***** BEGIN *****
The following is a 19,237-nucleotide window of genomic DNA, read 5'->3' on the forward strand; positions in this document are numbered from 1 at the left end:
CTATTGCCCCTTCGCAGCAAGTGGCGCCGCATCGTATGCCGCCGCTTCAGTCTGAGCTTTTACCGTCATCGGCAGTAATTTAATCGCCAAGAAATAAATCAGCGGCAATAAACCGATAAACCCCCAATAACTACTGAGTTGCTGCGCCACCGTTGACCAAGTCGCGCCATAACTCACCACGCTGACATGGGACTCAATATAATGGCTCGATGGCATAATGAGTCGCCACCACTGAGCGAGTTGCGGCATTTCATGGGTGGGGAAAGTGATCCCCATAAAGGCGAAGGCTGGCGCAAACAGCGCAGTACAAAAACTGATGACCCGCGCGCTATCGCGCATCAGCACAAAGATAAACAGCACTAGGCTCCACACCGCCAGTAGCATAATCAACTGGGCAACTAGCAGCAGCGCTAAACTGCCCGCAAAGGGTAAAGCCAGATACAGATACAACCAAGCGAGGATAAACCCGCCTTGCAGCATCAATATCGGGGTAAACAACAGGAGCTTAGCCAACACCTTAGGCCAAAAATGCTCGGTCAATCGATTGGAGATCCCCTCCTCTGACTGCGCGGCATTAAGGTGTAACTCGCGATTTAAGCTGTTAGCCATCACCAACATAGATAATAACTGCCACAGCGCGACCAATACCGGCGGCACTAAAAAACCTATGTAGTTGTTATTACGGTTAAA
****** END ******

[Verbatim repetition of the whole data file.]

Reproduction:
The following is a 19,237-nucleotide window of genomic DNA, read 5'->3' on the forward strand; positions in this document are numbered from 1 at the left end:
CTATTGCCCCTTCGCAGCAAGTGGCGCCGCATCGTATGCCGCCGCTTCAGTCTGAGCTTTTACCGTCATCGGCAGTAATTTAATCGCCAAGAAATAAATCAGCGGCAATAAACCGATAAACCCCCAATAACTACTGAGTTGCTGCGCCACCGTTGACCAAGTCGCGCCATAACTCACCACGCTGACATGGGACTCAATATAATGGCTCGATGGCATAATGAGTCGCCACCACTGAGCGAGTTGCGGCATTTCATGGGTGGGGAAAGTGATCCCCATAAAGGCGAAGGCTGGCGCAAACAGCGCAGTACAAAAACTGATGACCCGCGCGCTATCGCGCATCAGCACAAAGATAAACAGCACTAGGCTCCACACCGCCAGTAGCATAATCAACTGGGCAACTAGCAGCAGCGCTAAACTGCCCGCAAAGGGTAAAGCCAGATACAGATACAACCAAGCGAGGATAAACCCGCCTTGCAGCATCAATATCGGGGTAAACAACAGGAGCTTAGCCAACACCTTAGGCCAAAAATGCTCGGTCAATCGATTGGAGATCCCCTCCTCTGACTGCGCGGCATTAAGGTGTAACTCGCGATTTAAGCTGTTAGCCATCACCAACATAGATAATAACTGCCACAGCGCGACCAATACCGGCGGCACTAAAAAACCTATGTAGTTGTTATTACGGTTAAA